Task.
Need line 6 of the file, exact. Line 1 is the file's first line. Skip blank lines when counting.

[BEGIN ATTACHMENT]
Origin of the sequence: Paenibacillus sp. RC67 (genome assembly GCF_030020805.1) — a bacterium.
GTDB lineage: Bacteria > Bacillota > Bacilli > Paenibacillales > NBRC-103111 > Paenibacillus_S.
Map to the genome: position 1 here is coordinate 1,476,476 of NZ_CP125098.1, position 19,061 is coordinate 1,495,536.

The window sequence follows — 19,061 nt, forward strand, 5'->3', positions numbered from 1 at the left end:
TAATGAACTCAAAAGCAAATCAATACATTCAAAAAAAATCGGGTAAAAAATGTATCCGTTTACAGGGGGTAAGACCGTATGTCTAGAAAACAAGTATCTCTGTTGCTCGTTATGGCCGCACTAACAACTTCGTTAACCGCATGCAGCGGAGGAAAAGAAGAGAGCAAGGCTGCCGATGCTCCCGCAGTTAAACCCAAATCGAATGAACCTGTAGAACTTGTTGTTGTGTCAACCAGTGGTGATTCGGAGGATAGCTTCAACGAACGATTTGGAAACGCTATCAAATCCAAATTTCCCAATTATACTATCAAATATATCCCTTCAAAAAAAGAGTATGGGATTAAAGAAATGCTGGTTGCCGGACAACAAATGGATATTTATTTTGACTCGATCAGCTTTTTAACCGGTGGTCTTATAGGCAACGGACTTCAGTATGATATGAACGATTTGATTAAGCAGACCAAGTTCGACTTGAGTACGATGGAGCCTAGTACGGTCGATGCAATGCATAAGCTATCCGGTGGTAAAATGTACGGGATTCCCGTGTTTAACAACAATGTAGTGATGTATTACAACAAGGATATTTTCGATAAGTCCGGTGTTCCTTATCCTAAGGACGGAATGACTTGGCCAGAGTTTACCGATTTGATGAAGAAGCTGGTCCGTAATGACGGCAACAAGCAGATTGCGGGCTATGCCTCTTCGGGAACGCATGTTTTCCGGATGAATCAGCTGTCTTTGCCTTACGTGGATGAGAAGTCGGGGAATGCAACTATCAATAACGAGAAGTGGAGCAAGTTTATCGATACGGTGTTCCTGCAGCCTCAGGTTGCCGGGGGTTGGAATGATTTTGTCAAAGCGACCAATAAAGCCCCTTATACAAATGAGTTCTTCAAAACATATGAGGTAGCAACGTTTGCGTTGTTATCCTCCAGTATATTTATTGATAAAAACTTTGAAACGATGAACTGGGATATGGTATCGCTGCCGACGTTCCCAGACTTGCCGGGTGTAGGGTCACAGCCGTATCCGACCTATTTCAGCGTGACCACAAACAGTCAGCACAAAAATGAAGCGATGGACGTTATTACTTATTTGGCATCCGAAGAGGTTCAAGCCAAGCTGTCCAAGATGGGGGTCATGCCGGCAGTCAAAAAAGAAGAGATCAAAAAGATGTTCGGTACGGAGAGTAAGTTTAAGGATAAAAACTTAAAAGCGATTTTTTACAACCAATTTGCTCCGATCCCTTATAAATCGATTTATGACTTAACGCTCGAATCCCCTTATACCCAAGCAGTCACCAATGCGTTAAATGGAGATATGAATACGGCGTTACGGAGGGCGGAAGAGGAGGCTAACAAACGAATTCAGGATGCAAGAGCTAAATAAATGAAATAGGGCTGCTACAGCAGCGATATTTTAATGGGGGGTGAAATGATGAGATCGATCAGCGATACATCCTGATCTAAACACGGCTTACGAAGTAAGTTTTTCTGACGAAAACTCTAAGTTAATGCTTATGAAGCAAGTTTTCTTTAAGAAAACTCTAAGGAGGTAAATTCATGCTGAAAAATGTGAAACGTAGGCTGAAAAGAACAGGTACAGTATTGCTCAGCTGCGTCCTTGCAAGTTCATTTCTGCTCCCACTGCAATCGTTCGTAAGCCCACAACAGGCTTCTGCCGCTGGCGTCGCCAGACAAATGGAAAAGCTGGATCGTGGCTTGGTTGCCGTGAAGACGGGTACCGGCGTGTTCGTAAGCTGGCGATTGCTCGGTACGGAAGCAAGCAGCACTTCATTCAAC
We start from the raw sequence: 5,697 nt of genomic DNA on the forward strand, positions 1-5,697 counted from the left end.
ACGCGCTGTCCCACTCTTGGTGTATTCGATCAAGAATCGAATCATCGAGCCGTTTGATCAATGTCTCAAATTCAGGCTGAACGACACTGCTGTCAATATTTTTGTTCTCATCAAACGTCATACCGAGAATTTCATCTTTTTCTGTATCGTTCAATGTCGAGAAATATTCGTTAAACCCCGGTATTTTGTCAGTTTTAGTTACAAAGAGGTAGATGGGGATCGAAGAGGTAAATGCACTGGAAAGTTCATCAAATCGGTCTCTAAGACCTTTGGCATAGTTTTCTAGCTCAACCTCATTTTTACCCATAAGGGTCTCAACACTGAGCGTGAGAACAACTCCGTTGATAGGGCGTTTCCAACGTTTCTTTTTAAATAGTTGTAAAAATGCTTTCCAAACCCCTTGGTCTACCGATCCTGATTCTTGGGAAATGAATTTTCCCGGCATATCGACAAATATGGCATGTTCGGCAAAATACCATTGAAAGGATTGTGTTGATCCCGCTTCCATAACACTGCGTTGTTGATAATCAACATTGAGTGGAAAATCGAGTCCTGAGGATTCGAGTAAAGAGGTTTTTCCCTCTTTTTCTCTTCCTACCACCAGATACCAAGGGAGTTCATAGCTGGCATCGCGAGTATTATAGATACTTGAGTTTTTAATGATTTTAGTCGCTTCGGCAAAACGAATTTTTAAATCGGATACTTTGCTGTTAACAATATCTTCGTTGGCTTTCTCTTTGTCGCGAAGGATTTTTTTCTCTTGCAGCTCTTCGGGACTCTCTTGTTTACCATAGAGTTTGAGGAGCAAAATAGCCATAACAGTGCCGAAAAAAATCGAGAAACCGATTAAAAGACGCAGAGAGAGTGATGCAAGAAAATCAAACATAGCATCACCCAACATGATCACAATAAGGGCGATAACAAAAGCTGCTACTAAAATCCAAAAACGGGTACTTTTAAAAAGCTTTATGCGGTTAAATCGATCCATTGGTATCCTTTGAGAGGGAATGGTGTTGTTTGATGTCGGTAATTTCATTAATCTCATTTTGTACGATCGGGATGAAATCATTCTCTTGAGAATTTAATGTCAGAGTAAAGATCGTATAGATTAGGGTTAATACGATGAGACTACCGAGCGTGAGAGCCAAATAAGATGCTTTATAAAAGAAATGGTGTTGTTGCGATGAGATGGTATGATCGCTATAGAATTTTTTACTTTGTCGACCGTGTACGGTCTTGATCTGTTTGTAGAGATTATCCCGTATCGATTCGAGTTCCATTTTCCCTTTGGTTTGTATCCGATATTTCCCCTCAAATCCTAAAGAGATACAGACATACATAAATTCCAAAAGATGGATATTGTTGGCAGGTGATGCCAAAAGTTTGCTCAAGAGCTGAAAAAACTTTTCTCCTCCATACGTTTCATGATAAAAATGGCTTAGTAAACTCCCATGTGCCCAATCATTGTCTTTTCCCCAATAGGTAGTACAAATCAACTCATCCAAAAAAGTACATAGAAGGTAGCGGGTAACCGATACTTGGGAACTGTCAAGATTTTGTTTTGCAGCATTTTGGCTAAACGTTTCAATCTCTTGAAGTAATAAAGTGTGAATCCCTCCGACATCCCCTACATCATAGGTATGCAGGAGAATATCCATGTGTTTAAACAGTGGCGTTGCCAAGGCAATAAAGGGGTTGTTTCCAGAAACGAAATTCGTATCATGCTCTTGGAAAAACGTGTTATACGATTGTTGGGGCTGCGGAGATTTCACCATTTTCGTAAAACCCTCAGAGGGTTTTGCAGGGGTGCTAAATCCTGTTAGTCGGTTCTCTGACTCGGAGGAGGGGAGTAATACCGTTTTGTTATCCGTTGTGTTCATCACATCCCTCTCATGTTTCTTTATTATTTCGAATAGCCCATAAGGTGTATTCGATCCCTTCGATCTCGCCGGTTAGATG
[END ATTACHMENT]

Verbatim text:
We start from the raw sequence: 5,697 nt of genomic DNA on the forward strand, positions 1-5,697 counted from the left end.